Note in my post I talk about “dominant voices”. This is why the issue is so complex, and I will be dealing with more of this in future posts. However, as a kind of pre-view: there comes times when public opinions shift on some issues, and or when the current government falls out of favour with a significant section of the (usually middle-class) public. The corporate media then shifts to the most likely neoliberal contender in opposition (as with Obama and Tony Blair).

    • rosy viper 4.1

      That’s quite interesting. There’s nothing like ignoring the media to fall from favour. The media doesn’t like to do it’s own investigation (costs too much) so it requires feeding.

      The MSM has also shown this year that it feels it now has another option. Dunnokeyo’s political radar is definitely in need of repair.

  4. alwyn 5

    Having listened to Morning Report this morning, which I guess one would call MSM, I would have to agree with the view that there is political bias.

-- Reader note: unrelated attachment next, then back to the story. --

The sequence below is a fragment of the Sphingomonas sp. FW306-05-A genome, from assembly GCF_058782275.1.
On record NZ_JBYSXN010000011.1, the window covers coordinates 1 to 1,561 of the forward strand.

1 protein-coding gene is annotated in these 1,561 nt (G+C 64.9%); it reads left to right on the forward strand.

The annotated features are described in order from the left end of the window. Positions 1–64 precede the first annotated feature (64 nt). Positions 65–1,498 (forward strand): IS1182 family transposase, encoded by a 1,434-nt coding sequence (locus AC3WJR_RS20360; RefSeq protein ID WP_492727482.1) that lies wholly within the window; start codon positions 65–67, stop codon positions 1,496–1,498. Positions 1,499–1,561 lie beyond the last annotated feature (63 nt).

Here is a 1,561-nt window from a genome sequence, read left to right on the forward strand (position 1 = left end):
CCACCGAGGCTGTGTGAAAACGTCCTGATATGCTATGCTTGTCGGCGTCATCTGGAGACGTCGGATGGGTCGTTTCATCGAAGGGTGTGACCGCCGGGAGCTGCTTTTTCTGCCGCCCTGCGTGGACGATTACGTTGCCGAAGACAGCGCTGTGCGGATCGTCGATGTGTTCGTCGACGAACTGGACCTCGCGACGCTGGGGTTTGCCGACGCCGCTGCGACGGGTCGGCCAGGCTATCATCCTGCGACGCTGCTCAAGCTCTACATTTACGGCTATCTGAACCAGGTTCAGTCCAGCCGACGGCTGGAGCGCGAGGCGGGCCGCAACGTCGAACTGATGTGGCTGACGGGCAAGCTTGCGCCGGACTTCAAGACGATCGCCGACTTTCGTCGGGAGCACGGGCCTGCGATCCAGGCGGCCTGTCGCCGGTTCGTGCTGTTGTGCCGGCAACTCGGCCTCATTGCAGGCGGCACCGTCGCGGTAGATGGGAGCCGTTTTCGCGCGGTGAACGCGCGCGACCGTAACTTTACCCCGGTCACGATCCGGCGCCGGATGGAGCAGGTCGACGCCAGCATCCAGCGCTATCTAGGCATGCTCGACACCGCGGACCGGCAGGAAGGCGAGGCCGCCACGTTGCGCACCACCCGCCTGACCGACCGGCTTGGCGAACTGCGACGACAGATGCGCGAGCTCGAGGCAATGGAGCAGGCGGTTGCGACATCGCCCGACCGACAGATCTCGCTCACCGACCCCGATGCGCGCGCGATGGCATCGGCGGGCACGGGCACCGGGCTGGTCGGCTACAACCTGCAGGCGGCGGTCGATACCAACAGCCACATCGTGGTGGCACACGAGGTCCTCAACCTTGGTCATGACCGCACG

About every fifteen minutes we were told that there was increasing pressure on Hekia Parata to quit or better still be sacked.
    Who was calling for this? They turned out to be the secretary of the NZEI, the secretary of the PSA, Grant Robertson of the Labour Party and someone from the Green party.
    In Mandy Rice-Davies immortal words from 1963. “Well they would say that wouldn’t they?”
    The reporter kept trying to get the same statement from the President of the Post-Primary Headmasters group but he wasn’t having any of it. He thought that the Minister had some good ideas but was being obstructed by a disfunctional Education Department. This interviewee was the only one who seemed to be giving any non-biased opinions on the matter and I was left thinking the reporter was frustrated that he wouldn’t go along with the reporter’s view that the Minister had to be sacked.
    So yes, there is bias in the MSM.

    • karol 5.1

      Bias needs to be considered in context, especially when there are more than one reports on the same issue. There were several interviews on Morning Report this morning about the Parata/Longstone issue:

      http://www.radionz.co.nz/national/programmes/morningreport/20121220

      And there was another one on nine-to-Noon.
      http://www.radionz.co.nz/national/programmes/ninetonoon/20121220

      The Prime Minister also had his say, so it’s good they also got opposition opinions.

      So you need to take a look at the bigger picture, and how most news outlets cover the story. There are times when the media turn against a particular politician but it does not mean they shift from a predominantly neoliberal position.